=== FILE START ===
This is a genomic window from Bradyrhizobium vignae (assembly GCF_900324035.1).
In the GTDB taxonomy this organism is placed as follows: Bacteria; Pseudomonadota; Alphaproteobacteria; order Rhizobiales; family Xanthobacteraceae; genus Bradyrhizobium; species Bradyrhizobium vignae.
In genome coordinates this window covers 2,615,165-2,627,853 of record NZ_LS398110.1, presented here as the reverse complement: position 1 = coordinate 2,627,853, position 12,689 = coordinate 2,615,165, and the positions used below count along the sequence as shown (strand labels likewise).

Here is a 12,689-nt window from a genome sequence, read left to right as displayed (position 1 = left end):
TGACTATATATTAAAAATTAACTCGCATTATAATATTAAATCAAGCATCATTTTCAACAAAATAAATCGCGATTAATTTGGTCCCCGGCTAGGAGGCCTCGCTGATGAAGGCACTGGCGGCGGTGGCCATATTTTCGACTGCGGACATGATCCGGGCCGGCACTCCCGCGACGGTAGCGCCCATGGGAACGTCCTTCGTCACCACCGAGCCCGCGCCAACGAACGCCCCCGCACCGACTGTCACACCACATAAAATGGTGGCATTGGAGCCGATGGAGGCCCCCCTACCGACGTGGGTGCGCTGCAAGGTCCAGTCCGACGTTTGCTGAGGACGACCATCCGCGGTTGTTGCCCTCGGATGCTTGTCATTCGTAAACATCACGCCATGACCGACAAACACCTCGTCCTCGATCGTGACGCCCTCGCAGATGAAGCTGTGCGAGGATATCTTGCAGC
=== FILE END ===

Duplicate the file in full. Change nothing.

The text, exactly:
This is a genomic window from Bradyrhizobium vignae (assembly GCF_900324035.1).
In the GTDB taxonomy this organism is placed as follows: Bacteria; Pseudomonadota; Alphaproteobacteria; order Rhizobiales; family Xanthobacteraceae; genus Bradyrhizobium; species Bradyrhizobium vignae.
In genome coordinates this window covers 2,615,165-2,627,853 of record NZ_LS398110.1, presented here as the reverse complement: position 1 = coordinate 2,627,853, position 12,689 = coordinate 2,615,165, and the positions used below count along the sequence as shown (strand labels likewise).

Here is a 12,689-nt window from a genome sequence, read left to right as displayed (position 1 = left end):
TGACTATATATTAAAAATTAACTCGCATTATAATATTAAATCAAGCATCATTTTCAACAAAATAAATCGCGATTAATTTGGTCCCCGGCTAGGAGGCCTCGCTGATGAAGGCACTGGCGGCGGTGGCCATATTTTCGACTGCGGACATGATCCGGGCCGGCACTCCCGCGACGGTAGCGCCCATGGGAACGTCCTTCGTCACCACCGAGCCCGCGCCAACGAACGCCCCCGCACCGACTGTCACACCACATAAAATGGTGGCATTGGAGCCGATGGAGGCCCCCCTACCGACGTGGGTGCGCTGCAAGGTCCAGTCCGACGTTTGCTGAGGACGACCATCCGCGGTTGTTGCCCTCGGATGCTTGTCATTCGTAAACATCACGCCATGACCGACAAACACCTCGTCCTCGATCGTGACGCCCTCGCAGATGAAGCTGTGCGAGGATATCTTGCAGC